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The Mars Volta - Frances the Mute CD (album) cover


The Mars Volta


Heavy Prog

4.07 | 1006 ratings

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4 stars A wild rollercoaster ride of an album - that's the best way to describe The Mars Volta's second effort, "Frances the Mute". It has all the ingredients of a classic prog record: lengthy tracks (the closing "Cassandra Geminni" clocking in at 32'), a 'concept' behind it that can be only termed as weird, suitably obscure lyrics (a good half of them in Spanish), an elegant Storm Thorgerson cover, music that crosses all possible boundaries, blending metal, punk, prog, Latin influences, free jazz and psychedelia to create a unique whole.

However, as others have observed before me, the album misses being a 5-star masterpiece mainly because of an excess of noise that makes some parts rather harrowing to listen. This use of electronic noises reminds me sometimes of Pink Floyd (besides the obvious Thorgerson connection), though the English band have always been a touch more restrained in this respect. When The Mars Volta actually play, they do it very well, and the contribution of such special guests as Flea and John Frusciante is nothing short of excellent (listen to the latter's two blistering solos in "L'Via L'Viaquez") - so, why include so much filler? The noises are what turn most people off the album, which is a real pity.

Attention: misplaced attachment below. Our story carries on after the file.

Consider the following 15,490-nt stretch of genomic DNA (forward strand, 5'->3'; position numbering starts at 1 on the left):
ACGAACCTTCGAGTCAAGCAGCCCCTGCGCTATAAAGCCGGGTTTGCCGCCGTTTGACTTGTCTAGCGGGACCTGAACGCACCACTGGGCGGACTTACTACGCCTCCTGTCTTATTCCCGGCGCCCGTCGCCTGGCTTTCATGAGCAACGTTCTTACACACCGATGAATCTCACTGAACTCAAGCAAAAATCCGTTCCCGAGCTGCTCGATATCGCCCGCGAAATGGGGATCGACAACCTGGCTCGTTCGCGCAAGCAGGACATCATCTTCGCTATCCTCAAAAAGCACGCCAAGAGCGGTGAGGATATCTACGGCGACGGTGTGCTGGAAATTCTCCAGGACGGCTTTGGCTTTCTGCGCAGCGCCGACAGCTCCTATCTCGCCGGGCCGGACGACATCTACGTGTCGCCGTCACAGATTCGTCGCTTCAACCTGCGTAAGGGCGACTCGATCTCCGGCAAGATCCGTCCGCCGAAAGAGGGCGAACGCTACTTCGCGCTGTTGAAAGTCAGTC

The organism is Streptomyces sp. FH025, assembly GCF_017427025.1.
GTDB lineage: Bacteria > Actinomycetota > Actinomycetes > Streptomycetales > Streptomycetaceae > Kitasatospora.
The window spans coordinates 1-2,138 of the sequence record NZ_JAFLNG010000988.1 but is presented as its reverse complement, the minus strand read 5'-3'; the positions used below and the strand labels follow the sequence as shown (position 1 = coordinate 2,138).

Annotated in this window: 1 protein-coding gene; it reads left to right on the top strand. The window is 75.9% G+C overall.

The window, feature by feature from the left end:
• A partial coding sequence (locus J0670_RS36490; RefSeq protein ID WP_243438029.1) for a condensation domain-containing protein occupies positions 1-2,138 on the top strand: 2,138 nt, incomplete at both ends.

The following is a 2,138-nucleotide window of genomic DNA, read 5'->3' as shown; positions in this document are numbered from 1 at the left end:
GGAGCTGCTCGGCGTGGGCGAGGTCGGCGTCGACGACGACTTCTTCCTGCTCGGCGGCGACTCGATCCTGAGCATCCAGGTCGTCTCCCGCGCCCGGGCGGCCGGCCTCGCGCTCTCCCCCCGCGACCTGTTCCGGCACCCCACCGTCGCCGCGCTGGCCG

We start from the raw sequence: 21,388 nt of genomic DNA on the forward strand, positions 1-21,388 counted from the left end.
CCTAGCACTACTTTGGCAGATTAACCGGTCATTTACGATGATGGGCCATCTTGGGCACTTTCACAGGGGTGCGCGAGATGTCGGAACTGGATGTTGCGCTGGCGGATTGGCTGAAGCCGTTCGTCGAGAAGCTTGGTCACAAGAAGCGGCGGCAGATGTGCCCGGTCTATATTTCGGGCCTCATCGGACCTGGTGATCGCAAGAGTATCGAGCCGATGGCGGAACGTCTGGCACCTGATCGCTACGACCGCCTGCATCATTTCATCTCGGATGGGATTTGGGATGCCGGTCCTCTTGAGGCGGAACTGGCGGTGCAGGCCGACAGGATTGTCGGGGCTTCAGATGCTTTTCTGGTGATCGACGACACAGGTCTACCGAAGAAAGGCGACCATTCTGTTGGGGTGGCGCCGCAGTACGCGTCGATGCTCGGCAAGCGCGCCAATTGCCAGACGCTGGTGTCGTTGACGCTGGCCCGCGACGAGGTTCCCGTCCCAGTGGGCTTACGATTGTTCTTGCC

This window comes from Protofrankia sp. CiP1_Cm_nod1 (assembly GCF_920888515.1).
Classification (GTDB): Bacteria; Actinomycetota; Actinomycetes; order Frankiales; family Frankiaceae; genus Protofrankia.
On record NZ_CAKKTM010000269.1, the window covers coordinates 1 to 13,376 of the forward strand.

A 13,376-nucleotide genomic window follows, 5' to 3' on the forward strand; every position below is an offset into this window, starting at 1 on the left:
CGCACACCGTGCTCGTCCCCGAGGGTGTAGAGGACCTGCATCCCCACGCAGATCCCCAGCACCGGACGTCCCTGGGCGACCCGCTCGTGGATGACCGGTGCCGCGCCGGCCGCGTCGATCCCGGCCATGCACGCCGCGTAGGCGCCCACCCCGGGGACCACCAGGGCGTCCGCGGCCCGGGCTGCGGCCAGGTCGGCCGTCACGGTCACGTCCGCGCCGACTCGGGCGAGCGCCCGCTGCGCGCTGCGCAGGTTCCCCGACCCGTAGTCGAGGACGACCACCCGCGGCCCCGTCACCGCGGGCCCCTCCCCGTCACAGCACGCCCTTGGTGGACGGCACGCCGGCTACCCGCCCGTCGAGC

The highlights of the album are the opening "Cygnus...Vismund Cygnus", introduced by a slow acoustic passage (which also closes the album) which leads the way to a fully-fledged electric barrage punctuated by Cedric Bixler-Zavala wailing, though amazingly expressive vocals, and the Latin-flavoured "L'Via L'Viaquez", which blends furious riffing with slower, salsa-tinged sections. "The Widow", by far the most listener-friendly track on the album (though not my favourite), is a modern take on a bluesy torch song complete with mournful trumpet. That leaves "Miranda" and "Cassandra Geminni", which feature the most noise and are as such harder to take as a whole. However, I quite like the latter's closing section,with its reprise of the initial "Sarcophagi".

I think "Frances the Mute" should be recommended as a brilliant, though flawed, example of modern progressive rock. It's not something you can put in the background: you really have to listen to it, and all too often this is definitely 'uneasy' listening - but the good parts are outstanding. I, for one, must admit I'm looking forward to the band's development in years to come.

Raff | 4/5 |


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